“While I was at CalArts, I was reconfiguring compositions by [Arnold] Schoenberg into sound installations,” he recalls. “That work marks the beginning of an interest in Appropriation that came to dominate my work by the late ‘70s. At that point I stopped looking for neutral materials to work with and started using materials that already had a history, which I played off of.”
With his master’s degree in hand, Prina landed a job teaching the history of 20th century avant-garde music at Art Center, where he continues to work (this semester he’s teaching a class on German director Rainer Werner Fassbinder). His first solo show was in 1988 at New York’s Luhring Augustine Gallery (his fourth show at that gallery opens March 2), and for the past 12 years he’s shown regularly in Europe, where his work draws its largest audience. (He has a show opening at the Galerie Gisela Capitain in Cologne this May).
Prina’s show at Margo Leavin combines elements from three series. “Exquisite Corpse: The Complete Paintings of Manet” is a long, ongoing project based on the work of Edouard Manet. For each of the 556 paintings completed by the French 19th century artist--who is often referred to by historians as the first Modernist--Prina creates an abstract, sepia-toned ink-wash drawing of the same dimensions. Each drawing is paired with a lithograph of a grid that enables the viewer to see Manet’s complete oeuvre and where the accompanying drawing resides within it.
“I work from this Cliffs Notes-type book on Manet that’s riddled with inaccuracies--but I’m not interested in truth, I’m interested in representation,” Prina says.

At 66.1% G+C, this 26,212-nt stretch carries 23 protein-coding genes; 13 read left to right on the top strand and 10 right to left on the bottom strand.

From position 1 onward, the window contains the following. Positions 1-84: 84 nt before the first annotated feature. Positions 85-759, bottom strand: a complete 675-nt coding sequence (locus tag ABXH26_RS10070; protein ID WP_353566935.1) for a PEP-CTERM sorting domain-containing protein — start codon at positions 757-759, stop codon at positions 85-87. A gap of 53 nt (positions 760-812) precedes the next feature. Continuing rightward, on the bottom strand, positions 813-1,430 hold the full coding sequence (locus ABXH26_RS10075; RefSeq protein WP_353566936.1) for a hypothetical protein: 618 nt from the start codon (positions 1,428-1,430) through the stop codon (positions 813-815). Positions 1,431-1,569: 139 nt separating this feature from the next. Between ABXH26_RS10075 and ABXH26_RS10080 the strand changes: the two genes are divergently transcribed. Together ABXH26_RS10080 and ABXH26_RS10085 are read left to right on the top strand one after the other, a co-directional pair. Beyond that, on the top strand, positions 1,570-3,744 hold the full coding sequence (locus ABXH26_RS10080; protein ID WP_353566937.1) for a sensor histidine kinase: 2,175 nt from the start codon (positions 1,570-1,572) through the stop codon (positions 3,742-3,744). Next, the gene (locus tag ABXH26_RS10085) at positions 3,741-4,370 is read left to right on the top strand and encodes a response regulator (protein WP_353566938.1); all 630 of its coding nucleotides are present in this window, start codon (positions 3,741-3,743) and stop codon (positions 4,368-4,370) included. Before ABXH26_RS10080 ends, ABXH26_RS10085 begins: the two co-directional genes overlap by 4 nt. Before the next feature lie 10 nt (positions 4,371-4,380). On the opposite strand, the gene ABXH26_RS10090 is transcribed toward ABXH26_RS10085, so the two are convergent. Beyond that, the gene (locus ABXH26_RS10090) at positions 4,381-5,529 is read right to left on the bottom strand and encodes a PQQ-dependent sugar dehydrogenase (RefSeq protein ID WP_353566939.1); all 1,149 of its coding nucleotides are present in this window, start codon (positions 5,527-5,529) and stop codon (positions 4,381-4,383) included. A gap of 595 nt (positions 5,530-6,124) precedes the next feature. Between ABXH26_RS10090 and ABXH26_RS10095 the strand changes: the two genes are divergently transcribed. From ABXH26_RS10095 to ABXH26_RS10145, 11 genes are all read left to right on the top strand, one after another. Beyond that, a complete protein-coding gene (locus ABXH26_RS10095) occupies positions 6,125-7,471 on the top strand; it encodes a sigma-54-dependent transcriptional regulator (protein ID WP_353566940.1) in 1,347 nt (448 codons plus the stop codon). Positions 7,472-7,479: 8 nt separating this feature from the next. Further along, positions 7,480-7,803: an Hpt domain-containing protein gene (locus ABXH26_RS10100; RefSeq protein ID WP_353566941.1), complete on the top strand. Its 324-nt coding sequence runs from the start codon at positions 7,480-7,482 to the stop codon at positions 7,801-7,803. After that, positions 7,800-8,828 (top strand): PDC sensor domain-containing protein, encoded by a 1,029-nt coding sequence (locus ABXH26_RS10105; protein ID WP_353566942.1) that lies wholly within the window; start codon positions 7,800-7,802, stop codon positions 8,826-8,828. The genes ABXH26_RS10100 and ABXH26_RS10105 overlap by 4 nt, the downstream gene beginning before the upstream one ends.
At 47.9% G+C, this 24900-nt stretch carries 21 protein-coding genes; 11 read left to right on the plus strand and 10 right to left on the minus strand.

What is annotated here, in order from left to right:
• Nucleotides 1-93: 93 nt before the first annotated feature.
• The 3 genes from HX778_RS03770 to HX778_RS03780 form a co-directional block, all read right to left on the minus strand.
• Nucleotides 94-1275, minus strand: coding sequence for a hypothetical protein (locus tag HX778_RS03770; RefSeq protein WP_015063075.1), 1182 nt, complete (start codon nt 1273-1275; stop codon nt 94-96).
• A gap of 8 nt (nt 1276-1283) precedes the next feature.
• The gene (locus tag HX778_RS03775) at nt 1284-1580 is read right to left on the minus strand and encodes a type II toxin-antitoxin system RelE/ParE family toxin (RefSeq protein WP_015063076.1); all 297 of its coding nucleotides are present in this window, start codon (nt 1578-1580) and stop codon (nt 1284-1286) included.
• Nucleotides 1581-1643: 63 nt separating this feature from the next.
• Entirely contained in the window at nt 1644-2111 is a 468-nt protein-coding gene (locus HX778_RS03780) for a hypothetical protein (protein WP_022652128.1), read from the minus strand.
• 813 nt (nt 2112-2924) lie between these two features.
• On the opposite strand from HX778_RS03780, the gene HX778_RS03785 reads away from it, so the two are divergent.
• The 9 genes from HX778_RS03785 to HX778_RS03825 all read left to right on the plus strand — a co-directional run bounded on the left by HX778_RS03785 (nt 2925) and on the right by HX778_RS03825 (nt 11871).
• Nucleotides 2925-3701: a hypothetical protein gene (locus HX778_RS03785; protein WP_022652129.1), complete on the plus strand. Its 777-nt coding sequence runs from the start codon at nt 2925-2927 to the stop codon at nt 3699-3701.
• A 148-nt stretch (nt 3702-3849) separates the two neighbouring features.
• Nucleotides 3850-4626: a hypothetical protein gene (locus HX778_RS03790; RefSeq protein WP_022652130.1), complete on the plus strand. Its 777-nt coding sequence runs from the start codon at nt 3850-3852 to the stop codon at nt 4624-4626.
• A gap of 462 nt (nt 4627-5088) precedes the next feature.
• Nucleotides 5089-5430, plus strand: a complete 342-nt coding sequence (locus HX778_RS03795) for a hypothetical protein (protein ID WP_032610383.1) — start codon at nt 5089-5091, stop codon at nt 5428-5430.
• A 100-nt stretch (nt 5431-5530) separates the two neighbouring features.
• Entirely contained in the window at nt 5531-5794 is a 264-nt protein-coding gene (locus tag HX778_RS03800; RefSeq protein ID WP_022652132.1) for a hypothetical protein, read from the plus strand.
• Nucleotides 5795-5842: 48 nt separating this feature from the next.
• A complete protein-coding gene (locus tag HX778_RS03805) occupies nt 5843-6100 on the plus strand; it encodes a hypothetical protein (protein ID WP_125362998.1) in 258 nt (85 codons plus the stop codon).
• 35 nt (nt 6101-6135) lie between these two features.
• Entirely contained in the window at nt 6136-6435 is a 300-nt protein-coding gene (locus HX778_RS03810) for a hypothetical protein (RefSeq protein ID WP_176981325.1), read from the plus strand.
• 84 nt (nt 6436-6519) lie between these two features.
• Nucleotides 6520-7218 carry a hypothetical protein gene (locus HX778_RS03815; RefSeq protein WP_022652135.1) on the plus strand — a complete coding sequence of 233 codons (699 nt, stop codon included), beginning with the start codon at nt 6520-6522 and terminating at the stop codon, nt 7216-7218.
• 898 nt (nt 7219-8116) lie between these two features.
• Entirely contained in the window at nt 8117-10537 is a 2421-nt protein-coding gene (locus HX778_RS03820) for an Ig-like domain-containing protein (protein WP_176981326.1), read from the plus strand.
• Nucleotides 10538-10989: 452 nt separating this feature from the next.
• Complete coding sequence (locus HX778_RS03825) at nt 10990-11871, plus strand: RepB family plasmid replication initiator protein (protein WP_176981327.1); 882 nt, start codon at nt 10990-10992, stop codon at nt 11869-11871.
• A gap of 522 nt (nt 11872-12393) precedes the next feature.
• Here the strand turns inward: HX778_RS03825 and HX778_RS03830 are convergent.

Also on view is a series of 35 photographs based on a scene from Robert Bresson’s film “The Devil, Probably,” depicting a man attempting to drown himself in a bathtub. “Film has been a huge influence on my work,” says Prina, who mentions Jean-Luc Godard, Fassbinder and American independent filmmakers Tony Conrad and Hollis Frampton as having been particularly significant for him.
The final third of the show is a sculpture based on “Dom Hotel, Room 101,” an installation Prina did in New York in 1994, which was based on a book he published in Cologne that year. Titled “Johanna Faehmel’s Monologue,” the book took as its starting point a chapter from Heinrich Boll’s novel “Billiards at Half-Past Nine,” which was adapted by Jean-Marie Straub and Daniele Huillet into the 1965 film “Not Reconciled.” Prina’s book was unveiled in a signing at the same Cologne hotel where a scene in the film is set.
“Nobody could have access to the extensive subtext built into these pieces, but that’s intentional,” Prina says. “Contrary to what’s been said of my work, the viewer needn’t have any background information in order to ‘get it.’ None of us is a completely competent viewer in terms of having all the background information that infuses an artwork with meaning, but different things trickle down to each of us.”
Taking up any spare time Prina has is the Red Krayola, a local musical outfit he joined in 1994. One of the first psychedelic bands of the hippie era, the Red Krayola has survived with a changing roster of personnel since 1966. Slated to record an album this year for Chicago’s Drag City label, the group invited Prina to join as vocalist and keyboard player after seeing him give a solo performance DOING WHAT? at LunaPark two years ago.
Of the disparate threads that make up his creative practice, Prina says, “When I first started making work, I struggled to figure out how to bring the different things I’m interested in together, but I finally realized I wasn’t interested in synthesis.
“What I’m interested in is raising specific kinds of questions,” he says. “Questions like: What if it was this way instead of that way? How does one approach things, ranging from a small object to an entire history, and is it possible to design a new method of approach? For me, these are the issues art must concern itself with, because if art has any practical application at all, it’s as a tool for understanding the way we make meaning.”
“RETROSPECTION UNDER DURESS,” Margo Leavin Gallery, 812 Robertson Blvd. Dates: Tuesday-Saturday, 11 a.m.-5 p.m. Ends Feb. 17. Phone: (310) 273-0603.